“Some questions that troubled me as a mother and a believer”

Philosopher, theologian, mother and consultant for "Ediciones Cristiandad," Paula Hermida asked the Prelate of Opus Dei if he would be willing to answer some questions that troubled her about today’s world. The result is “Christians in the Society of the Twenty-first Century,” a book that considers 70 questions about the future of the family, the role of the Church, the evolution of Opus Dei, and even the consequences of the COVID-19 pandemic.

Opus Dei - “Some questions that troubled me as a mother and a believer”

How did the idea for this book arise?

Since becoming a mother I look at the world from a different point of view. Not my own, but thinking of the future that I will leave to my children. So these are questions that trouble me personally. It is a world very much in a hurry, changing rapidly, aggressive. A world where sickness is hidden, where it is seen as a great burden, where we find a lot of addiction and depression... These are questions that I raise for myself and that I don’t have a solution for.

Why did you decide to ask the Prelate of Opus Dei these questions?

I saw him as someone who would have something valuable to say. He is both a physicist and a theologian. He is an intelligent and calm person with a broad vision of the world. Besides, through what I had heard and read, I knew he was a person who, while taking into account all the negative realities in the world, has a deeply hopeful message.

My work as consultant for Ediciones Cristiandad was also a factor. One of my goals is to offer a clear answer to the question of God’s place in today’s world, the different ways of praying, the lack of faith or even the contempt for it, the different types of spirituality, etc.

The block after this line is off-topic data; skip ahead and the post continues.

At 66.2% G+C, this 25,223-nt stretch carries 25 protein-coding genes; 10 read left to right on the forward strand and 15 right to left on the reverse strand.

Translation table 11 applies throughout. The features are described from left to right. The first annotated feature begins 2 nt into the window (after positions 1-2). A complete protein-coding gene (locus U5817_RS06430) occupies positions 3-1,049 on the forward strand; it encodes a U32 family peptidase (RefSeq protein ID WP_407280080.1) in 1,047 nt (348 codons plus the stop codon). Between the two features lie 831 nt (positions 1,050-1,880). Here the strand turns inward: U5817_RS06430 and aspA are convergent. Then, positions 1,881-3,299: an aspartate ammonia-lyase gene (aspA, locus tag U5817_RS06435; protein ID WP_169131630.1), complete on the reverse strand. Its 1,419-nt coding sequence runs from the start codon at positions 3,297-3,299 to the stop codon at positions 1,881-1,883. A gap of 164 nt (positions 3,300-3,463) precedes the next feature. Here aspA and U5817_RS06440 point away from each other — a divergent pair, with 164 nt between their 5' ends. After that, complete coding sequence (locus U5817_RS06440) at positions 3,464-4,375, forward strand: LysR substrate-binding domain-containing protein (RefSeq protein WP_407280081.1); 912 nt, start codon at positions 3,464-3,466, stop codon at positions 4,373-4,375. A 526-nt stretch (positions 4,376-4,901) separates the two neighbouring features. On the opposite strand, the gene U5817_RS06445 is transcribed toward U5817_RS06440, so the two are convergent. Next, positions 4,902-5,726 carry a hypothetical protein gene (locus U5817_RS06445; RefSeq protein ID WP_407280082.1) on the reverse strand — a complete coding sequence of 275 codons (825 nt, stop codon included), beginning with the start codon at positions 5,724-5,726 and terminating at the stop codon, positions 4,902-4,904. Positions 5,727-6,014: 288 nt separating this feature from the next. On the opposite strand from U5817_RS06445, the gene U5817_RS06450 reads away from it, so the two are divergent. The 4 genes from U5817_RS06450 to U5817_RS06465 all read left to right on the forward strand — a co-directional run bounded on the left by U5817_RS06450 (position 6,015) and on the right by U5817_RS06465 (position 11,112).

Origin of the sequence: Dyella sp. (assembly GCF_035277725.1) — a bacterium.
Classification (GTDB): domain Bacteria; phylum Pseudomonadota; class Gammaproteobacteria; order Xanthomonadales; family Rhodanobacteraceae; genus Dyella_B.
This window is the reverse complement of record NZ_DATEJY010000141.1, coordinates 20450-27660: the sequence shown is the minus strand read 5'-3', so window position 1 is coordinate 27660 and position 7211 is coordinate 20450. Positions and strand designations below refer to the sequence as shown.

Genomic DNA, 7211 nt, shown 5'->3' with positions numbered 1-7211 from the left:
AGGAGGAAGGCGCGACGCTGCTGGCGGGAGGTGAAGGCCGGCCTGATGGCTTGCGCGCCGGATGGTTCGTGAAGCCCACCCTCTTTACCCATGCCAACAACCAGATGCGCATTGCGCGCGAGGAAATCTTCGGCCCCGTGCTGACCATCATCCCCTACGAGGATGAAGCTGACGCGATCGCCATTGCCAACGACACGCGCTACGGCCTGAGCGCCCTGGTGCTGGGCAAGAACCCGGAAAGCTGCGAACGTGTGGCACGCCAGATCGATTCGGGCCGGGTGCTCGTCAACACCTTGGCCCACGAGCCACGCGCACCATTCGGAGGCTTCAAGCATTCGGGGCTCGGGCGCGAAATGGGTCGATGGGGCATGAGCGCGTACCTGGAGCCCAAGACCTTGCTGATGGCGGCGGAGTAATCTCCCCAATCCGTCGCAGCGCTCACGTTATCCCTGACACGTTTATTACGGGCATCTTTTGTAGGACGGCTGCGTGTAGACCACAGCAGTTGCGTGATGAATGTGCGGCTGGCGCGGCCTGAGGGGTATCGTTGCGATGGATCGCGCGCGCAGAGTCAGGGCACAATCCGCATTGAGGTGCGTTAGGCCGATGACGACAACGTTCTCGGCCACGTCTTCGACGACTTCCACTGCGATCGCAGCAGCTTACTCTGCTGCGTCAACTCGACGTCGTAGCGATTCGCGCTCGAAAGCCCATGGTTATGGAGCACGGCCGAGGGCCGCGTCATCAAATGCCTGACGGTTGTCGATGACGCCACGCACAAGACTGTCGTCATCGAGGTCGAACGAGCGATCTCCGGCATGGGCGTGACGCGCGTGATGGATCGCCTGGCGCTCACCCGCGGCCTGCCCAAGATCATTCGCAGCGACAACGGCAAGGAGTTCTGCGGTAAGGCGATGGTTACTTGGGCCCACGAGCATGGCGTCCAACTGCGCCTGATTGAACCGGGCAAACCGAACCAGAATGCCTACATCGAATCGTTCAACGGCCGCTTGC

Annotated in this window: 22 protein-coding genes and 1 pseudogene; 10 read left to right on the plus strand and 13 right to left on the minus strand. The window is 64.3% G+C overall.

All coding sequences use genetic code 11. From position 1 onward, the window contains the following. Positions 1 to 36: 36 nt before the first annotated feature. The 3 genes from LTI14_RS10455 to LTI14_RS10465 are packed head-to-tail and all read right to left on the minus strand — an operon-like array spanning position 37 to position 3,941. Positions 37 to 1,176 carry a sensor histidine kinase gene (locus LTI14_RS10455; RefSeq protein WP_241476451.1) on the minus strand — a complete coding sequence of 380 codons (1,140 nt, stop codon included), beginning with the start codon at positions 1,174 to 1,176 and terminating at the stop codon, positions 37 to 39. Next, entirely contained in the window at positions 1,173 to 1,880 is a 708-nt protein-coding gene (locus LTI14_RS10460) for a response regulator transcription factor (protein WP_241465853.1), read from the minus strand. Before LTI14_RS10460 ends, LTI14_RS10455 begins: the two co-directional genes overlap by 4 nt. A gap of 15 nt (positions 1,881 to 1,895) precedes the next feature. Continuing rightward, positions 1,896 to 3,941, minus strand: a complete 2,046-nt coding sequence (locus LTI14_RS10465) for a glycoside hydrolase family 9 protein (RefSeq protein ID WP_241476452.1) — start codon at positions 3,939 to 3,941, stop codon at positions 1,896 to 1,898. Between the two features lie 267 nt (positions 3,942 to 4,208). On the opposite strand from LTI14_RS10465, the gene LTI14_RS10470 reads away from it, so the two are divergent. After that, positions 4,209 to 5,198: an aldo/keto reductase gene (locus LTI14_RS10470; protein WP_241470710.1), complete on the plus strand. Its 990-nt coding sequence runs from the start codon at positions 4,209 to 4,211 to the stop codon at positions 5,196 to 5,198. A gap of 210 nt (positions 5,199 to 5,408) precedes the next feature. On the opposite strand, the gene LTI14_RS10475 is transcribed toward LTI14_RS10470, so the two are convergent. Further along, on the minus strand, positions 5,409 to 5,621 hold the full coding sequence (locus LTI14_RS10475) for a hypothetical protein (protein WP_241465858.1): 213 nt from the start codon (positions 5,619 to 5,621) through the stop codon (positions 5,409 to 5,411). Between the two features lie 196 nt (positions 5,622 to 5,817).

For me this interview was a good opportunity to offer a book with solid spiritual content, easy to read and specific, something that many people are looking for.



Tell us how you drew up the 70 questions.

Some I already had in mind, or better, in my heart, for a long time now. But for others, I asked other people for advice. I’m not a journalist and I didn’t want the book to end up being long and boring, so I asked friends from several professions, some of them journalists, for help. So you could say the questionnaire was a team effort.

A book based on an interview depends upon the person asking the questions but above all on the person answering them. Are you happy with the results?

Yes, definitely. I work slowly and need a calm atmosphere, so I have taken my time. It is not a book of rapid answers but of deep ones. It is definitely a book that requires more than one reading. Every word in it is significant.

But I have also tried to ensure that it is not so heavy that it ends up making the interview a dense and boring book of theology or spirituality

Some of the questions raise aspects of Opus Dei that are less well understood by many people.

I wanted the Prelate to answer some questions that are frequently raised by public opinion and even by people close to Opus Dei. And besides, I had a personal interest. I was interested in knowing the Prelate’s vision regarding some aspects of the “evolution” of Opus Dei.

If you had to sum up the book in a single sentence…

I would choose this one: “We are not alone in this battle.” There for me lies the heart of the book: the firm hope that comes from not relying on our own strength alone. I also like his call to personal responsibility when he says, “we are all responsible, all protagonists.” At another moment, he sums up this sentence in another way: “Without ignoring the problems present in every epoch, we should never forget that God is the Lord of History.”

Download (in Spanish) the table of contents, foreword and part of the first chapter